Russia Is Losing Over $20 Billion Every Day During the Ukraine War
What started as a “special military operation” by Russia, has now transformed into a war with Ukraine. Every war has a cost, and so does Russia’s war with Ukraine. How much money is Russia losing daily in the war against Ukraine?
First, we should understand that apart from the terrible loss of lives, there are other costs associated with a military operation. There are the direct costs related to the military and then there are other financial costs in terms of the impact on the economy. While some of these costs are upfront, others play out over the long term.
How much money is Russia losing daily in the war?
Research by the Centre for Economic Recovery, Civitta, and EasyBusiness estimates that the war with Ukraine costs the Russian military more than $20 billion every day. The amount includes damaged military equipment in the war as well as the loss of potential GDP based on the loss of human lives in the war.
The research says that the estimates are conservative and don't include lost machinery, fuel, spare parts, or costs associated with evacuation and treatment of wounded soldiers.
Russian billionaires are also losing billions.
Russian billionaires have lost a collective $83 billion because Russian stock markets crashed after Putin invaded Ukraine. The crash in Russian stock markets eroded a total of $189 billion worth of investors’ wealth. A lot of this wealth is on paper in the form of stock ownership and should come back if Russian stocks rebound.
After Putin’s belligerence, Russian stock markets, which were risky anyway, have become even riskier. The risk premium on Russian stocks will go up now. Russia also barred foreigners from selling stocks as they crashed. Foreign investors might be wary of investing in Russia given the behavior compared to free markets.
Russia’s borrowing costs will increase.
The yields on Russian bonds have exploded since the war started. The country also banned payments to foreigners holding Russian bonds. Over the long term, it would impact Russia’s ability to access the global markets, if the sanctions are lifted. Simply put, future generations would also pay a price for Putin’s senseless war.
The crash in the ruble will impact the overall cost.
The crash in the ruble has its costs as well. The crash will lead to imported inflation for Russians as the import prices would go up. To make things worse, several companies have stopped doing business in the country. Also, at least three shipping companies Maersk, Mediterranean Shipping Company, and CMA CGM have halted cargo booking to and from Russia.
This will invariably lead to product shortages in Russia and lead to inflation and by its extension increase the price of its war with Ukraine.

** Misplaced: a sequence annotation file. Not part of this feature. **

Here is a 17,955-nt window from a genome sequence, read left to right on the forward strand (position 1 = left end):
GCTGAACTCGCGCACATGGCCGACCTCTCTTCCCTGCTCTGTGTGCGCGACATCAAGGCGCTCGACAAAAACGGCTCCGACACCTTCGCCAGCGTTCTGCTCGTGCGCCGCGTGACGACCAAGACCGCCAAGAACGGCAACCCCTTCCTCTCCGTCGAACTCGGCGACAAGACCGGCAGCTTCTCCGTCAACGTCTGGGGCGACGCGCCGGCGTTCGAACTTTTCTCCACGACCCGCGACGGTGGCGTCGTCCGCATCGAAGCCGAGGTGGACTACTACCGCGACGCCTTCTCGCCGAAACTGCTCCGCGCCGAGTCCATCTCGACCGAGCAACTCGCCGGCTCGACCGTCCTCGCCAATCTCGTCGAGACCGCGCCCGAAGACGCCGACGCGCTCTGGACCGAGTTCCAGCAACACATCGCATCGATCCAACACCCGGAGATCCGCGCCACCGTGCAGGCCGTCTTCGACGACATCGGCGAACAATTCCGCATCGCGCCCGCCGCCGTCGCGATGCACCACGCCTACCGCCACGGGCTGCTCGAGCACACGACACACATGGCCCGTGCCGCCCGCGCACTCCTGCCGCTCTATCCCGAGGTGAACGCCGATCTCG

The world is also paying the price for Putin's war.
Russia isn't the only country paying the price for the Ukraine invasion. Thanks to Russia's role in global energy, aluminum, coal, and wheat markets, the prices of these commodities have jumped which is having a negative impact on consumers globally.
What are the long-term costs of the Russia-Ukraine war?
There's also a long-term cost associated with Russia’s invasion of Ukraine. Energy exports are a key pillar of the Russian economy and some of the buyers are already shying away from buying oil from the country. Over the long term, Europe will start to wean its overreliance on Russian energy imports. The process is already underway and will continue to gain traction.
Russia could face more sanctions.
Russia is a major arms exporter and there are already talks of imposing sanctions on its defense exports. India, which is a major U.S. ally, might also have to face sanctions for buying military hardware from Russia, which is its most important partner when it comes to military hardware.
Putin seems to have miscalculated the costs associated with the Ukraine war. Some of the oligarchs have also been speaking against him as they lose billions due to the war. Apart from the costs, Putin might have miscalculated the resolve of Ukrainian forces, political leadership, as well as the country’s citizens.
Overall, the direct and indirect costs of the Ukraine war might become too high for Russia. Given the ever-increasing sanctions, the over $600 billion foreign reserves that Putin was banking on might not be of much help.
Another notable aspect would be that Russia could become a pariah state and both investors and businesses would be wary of doing business with the country. This would have a long-term impact on the country's economy, which is hard to quantify.